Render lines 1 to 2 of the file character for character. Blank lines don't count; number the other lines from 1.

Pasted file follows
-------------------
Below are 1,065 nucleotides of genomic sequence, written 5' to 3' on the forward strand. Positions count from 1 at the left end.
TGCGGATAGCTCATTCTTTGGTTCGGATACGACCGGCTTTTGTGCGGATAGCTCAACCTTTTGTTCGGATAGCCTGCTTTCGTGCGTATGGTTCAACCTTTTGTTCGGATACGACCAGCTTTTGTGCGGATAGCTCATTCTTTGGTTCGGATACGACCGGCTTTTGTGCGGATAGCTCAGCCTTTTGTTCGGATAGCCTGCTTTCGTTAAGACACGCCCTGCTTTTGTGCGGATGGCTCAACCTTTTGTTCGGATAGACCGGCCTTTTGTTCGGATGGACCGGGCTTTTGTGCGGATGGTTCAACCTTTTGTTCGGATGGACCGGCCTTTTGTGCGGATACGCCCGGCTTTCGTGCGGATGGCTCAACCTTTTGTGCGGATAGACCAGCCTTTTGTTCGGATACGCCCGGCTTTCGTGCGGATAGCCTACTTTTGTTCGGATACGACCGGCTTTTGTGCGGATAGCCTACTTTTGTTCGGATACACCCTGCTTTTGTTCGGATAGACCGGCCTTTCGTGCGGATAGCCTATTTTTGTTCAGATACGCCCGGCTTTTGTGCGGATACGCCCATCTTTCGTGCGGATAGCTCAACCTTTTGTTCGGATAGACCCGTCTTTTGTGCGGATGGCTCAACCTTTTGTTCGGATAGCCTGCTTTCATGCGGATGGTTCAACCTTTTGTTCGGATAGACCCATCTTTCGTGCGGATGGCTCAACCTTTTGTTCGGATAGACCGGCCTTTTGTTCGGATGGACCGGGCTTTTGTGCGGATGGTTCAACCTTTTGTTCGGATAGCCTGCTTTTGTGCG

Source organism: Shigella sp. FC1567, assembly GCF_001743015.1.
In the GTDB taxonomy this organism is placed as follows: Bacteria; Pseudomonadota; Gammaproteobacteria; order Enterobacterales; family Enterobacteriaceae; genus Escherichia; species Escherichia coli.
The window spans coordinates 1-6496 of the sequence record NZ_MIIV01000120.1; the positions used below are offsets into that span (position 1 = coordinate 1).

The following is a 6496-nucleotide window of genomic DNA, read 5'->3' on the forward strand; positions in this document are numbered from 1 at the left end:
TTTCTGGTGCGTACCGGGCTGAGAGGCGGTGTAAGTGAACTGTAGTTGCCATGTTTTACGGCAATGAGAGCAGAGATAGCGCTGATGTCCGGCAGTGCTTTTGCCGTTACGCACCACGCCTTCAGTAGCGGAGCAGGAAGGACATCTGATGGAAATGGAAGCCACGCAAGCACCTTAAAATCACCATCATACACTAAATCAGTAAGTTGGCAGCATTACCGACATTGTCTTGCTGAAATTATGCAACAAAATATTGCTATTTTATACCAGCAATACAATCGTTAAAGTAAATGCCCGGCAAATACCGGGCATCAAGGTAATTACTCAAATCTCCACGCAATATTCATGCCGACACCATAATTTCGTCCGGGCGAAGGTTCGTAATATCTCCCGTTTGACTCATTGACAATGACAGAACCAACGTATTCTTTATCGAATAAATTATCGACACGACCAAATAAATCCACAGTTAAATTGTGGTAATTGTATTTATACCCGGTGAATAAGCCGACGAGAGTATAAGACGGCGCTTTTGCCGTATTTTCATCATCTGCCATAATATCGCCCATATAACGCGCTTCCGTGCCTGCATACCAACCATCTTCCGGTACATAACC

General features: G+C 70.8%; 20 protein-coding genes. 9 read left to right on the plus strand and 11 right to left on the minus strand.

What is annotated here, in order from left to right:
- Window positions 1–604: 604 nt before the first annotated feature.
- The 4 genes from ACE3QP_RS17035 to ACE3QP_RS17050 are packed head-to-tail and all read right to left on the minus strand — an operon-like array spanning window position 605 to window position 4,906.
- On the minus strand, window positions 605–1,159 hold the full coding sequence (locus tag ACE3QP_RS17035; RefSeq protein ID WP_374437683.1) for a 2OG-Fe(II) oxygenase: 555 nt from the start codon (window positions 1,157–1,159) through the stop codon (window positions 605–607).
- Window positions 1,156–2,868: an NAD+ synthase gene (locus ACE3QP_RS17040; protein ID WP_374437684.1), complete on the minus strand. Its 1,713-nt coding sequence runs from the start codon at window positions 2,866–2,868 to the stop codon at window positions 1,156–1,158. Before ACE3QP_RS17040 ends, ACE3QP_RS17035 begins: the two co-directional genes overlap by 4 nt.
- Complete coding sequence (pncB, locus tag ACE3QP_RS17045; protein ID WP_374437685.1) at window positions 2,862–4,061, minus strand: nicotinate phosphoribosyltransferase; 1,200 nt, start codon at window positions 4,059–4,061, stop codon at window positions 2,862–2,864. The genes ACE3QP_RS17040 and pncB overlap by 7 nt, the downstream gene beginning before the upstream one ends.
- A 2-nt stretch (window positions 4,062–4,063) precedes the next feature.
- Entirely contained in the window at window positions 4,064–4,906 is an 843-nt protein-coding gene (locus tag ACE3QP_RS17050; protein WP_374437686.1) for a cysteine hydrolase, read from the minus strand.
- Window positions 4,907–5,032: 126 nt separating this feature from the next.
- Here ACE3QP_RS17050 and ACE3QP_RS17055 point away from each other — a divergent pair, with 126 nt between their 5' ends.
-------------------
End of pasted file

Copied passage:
Below are 1,065 nucleotides of genomic sequence, written 5' to 3' on the forward strand. Positions count from 1 at the left end.
TGCGGATAGCTCATTCTTTGGTTCGGATACGACCGGCTTTTGTGCGGATAGCTCAACCTTTTGTTCGGATAGCCTGCTTTCGTGCGTATGGTTCAACCTTTTGTTCGGATACGACCAGCTTTTGTGCGGATAGCTCATTCTTTGGTTCGGATACGACCGGCTTTTGTGCGGATAGCTCAGCCTTTTGTTCGGATAGCCTGCTTTCGTTAAGACACGCCCTGCTTTTGTGCGGATGGCTCAACCTTTTGTTCGGATAGACCGGCCTTTTGTTCGGATGGACCGGGCTTTTGTGCGGATGGTTCAACCTTTTGTTCGGATGGACCGGCCTTTTGTGCGGATACGCCCGGCTTTCGTGCGGATGGCTCAACCTTTTGTGCGGATAGACCAGCCTTTTGTTCGGATACGCCCGGCTTTCGTGCGGATAGCCTACTTTTGTTCGGATACGACCGGCTTTTGTGCGGATAGCCTACTTTTGTTCGGATACACCCTGCTTTTGTTCGGATAGACCGGCCTTTCGTGCGGATAGCCTATTTTTGTTCAGATACGCCCGGCTTTTGTGCGGATACGCCCATCTTTCGTGCGGATAGCTCAACCTTTTGTTCGGATAGACCCGTCTTTTGTGCGGATGGCTCAACCTTTTGTTCGGATAGCCTGCTTTCATGCGGATGGTTCAACCTTTTGTTCGGATAGACCCATCTTTCGTGCGGATGGCTCAACCTTTTGTTCGGATAGACCGGCCTTTTGTTCGGATGGACCGGGCTTTTGTGCGGATGGTTCAACCTTTTGTTCGGATAGCCTGCTTTTGTGCG